The Wii is Nintendo's most successful home console ever, with 86 million machines sold around the world since it launched in 2006, but with the recent announcement of Nintendo's new console it's time to peek forward to the future.
Wii was a remarkable success because it did something drastically different for a games console: it focused on cheap, affordable hardware with an easy-to-grasp control system that invited all to play. Motion control was fresh and exciting in 2006, but now with Kinect for Xbox 360 and PlayStation Move on the market the novelty has worn off somewhat. Nintendo needs to innovate with its next console, but can it recapture the public's imagination?
Going Through the Motions
The humble Wii Remote is credited with kicking off the motion control revolution: getting gamers out of their seats and onto their feet to play Wii Sports was a watershed moment for Nintendo, harnessing natural instincts with a simple game that paved the way for much of the console's catalogue in years to come.
It wasn't just the Wii Remote that inspired gamers to get active though: the success of Wii Fit fuelled the console's widespread image as a basically good and healthy home presence: a masterstroke of Nintendo PR.
At What Cost?
Establishing the Wii as a family-friendly machine and all-around good time undoubtedly put a lot of machines in living rooms, but many core Nintendo gamers feel the machine moved too far away from the games they grew up with. Despite pleas and protests from fans, original entries in many favourite franchises — F-Zero, Star Fox, Pikmin and more — are nowhere to be seen on Wii.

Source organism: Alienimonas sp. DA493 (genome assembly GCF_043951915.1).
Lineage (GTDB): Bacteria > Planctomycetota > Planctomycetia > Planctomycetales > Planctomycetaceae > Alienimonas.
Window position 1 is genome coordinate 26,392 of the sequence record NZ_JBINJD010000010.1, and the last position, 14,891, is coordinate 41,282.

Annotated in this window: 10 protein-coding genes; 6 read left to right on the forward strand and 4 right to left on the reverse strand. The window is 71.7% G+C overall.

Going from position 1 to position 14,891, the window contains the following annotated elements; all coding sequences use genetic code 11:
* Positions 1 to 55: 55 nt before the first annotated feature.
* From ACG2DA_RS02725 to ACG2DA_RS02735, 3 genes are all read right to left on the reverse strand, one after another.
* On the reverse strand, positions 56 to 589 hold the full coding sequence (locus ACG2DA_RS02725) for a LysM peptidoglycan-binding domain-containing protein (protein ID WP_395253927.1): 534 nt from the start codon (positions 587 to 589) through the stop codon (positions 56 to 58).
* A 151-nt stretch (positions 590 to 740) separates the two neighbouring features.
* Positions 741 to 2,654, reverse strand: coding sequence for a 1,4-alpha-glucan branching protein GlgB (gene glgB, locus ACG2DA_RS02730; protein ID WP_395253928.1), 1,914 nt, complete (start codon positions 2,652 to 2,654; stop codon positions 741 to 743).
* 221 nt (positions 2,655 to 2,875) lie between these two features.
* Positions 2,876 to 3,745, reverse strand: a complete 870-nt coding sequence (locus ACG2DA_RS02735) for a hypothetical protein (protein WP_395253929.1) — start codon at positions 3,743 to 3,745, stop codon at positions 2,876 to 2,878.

Many also criticised Nintendo's failure to capitalise on the booming online services that have helped PS3 and Xbox 360 to expand their user base and offer compelling content and online multiplayer extremely cheaply. You need only look to the despair over the ongoing PlayStation Network outages to see how potent a weapon a good online service can be. Were the Wii's online servers to suffer a similar fate, would the wider gaming world even notice?
If Nintendo attempts to revitalise the Wii brand with a similar successor, the casual sector may well feel it's a case of "been there, done that", unless it can truly convince them there is a need to upgrade.
The rise of gaming on smart phones and portable devices may pose a more obvious threat to Nintendo's handheld business, but there's no doubt the gaming landscape will change drastically over the next console's lifespan. Players who picked up a Wii as a gateway into gaming may find their needs more easily met by a multifunction device than a dedicated gaming machine.
Whatever track Nintendo decides to take for its next home console, all eyes will be on the Japanese giant to see where the new machine will attempt to forge new ground. With president Satoru Iwata's assurance that it "will offer new ways to play in the home", can Nintendo make lightning strike twice with a super-successful home console?